Creating a shared future in a fractured world

CERN Director-General Fabiola Gianotti was a co-chair of the annual meeting of the World Economic Forum (WEF) in Davos, 23–29 January, speaking at several events. Among them was a panel discussion among co-chairs entitled “Creating a shared future in a fractured world” (pictured), where she spoke about the universal and unifying nature of science and how institutions such as CERN and SESAME exemplify the commitment and shared goals of the international community.

On 25 January Gianotti took part in a panel discussion on “Creating a shared future through education and empowerment” alongside Canadian prime minister Justin Trudeau and Nobel peace prize laureate Malala Yousafzai, where she emphasised the value of evidence-based assessment and the meaning of a measurement and its uncertainty.

This was the first time that the head of a scientific organisation had been asked to serve as a WEF co-chair. “It provided a unique opportunity to promote the crucial role of science in addressing the major challenges facing society today to an audience of leaders of government, industry and civil society,” she said. “It is my hope that science will have an equally prominent place at future annual meetings of the WEF, as an essential component of global discussions about the direction our world is taking.”

Human interactions leave indelible tracks at CERN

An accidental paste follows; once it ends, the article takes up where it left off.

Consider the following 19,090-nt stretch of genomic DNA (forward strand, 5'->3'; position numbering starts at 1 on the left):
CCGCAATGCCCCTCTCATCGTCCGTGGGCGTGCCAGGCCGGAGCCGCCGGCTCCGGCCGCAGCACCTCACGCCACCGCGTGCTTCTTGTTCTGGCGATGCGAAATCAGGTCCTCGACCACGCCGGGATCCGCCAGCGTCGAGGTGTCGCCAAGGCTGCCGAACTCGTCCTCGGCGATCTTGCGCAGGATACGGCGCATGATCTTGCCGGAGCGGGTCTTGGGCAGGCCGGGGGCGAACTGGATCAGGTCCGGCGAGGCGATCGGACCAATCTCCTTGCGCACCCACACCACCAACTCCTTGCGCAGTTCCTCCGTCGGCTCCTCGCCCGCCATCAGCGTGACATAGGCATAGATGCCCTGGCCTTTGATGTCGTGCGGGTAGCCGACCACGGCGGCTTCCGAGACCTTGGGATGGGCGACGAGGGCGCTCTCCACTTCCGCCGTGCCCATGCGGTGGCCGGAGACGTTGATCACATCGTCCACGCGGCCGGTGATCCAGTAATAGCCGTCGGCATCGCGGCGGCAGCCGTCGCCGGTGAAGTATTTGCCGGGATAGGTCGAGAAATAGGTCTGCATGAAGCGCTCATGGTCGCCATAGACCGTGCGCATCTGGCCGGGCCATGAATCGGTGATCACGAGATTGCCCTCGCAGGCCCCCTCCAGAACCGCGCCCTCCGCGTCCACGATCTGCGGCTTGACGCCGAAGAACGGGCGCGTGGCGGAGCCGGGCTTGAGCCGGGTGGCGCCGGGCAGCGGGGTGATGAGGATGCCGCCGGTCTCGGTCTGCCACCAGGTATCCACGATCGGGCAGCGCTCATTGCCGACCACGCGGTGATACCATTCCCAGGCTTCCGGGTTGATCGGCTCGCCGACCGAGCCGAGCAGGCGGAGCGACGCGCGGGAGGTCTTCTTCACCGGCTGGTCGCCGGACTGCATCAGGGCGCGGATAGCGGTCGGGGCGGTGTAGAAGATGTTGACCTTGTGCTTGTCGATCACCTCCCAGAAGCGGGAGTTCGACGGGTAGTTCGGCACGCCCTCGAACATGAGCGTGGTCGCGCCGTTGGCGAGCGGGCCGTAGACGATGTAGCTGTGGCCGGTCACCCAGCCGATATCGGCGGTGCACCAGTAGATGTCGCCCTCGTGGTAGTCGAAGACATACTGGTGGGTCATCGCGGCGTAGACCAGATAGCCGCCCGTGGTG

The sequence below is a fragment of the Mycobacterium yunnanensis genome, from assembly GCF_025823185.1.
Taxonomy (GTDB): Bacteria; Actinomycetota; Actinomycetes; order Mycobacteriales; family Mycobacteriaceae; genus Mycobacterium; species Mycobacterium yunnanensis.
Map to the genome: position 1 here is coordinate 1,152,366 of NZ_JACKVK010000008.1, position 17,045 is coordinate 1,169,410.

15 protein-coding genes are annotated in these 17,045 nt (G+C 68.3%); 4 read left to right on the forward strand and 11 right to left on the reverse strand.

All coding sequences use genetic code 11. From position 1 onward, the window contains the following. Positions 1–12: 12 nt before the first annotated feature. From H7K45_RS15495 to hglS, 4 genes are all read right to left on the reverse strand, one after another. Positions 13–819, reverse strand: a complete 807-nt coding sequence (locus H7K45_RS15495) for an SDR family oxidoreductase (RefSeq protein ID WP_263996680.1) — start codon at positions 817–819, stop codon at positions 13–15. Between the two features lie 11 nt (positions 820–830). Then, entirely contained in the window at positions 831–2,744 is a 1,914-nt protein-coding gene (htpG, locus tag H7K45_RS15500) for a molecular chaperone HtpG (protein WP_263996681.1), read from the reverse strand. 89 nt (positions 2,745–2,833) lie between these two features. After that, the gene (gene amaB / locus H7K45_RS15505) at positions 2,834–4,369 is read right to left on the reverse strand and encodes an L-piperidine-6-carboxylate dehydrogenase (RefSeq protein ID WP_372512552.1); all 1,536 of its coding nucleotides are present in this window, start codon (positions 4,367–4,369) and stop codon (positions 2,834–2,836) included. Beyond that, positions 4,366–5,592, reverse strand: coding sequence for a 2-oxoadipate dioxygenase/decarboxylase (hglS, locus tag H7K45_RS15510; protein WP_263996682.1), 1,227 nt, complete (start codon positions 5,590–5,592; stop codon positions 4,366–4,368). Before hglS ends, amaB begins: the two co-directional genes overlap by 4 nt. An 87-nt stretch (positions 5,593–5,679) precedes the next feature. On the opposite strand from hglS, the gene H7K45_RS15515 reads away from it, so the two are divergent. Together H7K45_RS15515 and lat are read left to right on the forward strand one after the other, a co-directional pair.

The kick-off event of the CERN alumni programme, named “First Collisions”, took place on 2 and 3 February. It was a truly unforgettable experience, certainly for the organisers, who put all our energy into the organisation of the very first reunion of CERN alumni. The participants – some 360 people coming from all over the world – gathered at CERN with their wealth of history, experiences and skills that are now part of all of us thanks to the fruitful exchanges we shared. Some of the participants came to reunite with former colleagues, others to develop their network, others to just see what CERN is like today. It was an invaluable opportunity to be able to obtain feedback about the new network and expectations for its future development.

The talks delivered by CERN alumni were the heartbeat of the event. They included Pierre Darriulat, spokesperson of the UA2 experiment and CERN’s research director from 1987–1994, who delivered important messages about science without borders, and Christer Fuglesang, director of KTH Space Center, talking about swapping CERN’s underground installations for a career in space. The inspiring speakers were able to trigger interesting discussions among the participants, which continued during the networking breaks and the dinner held in the CMS experimental hall. We enjoyed spending time in a very relaxed atmosphere, which transformed a normally experimental worksite into a cosy venue for one special evening.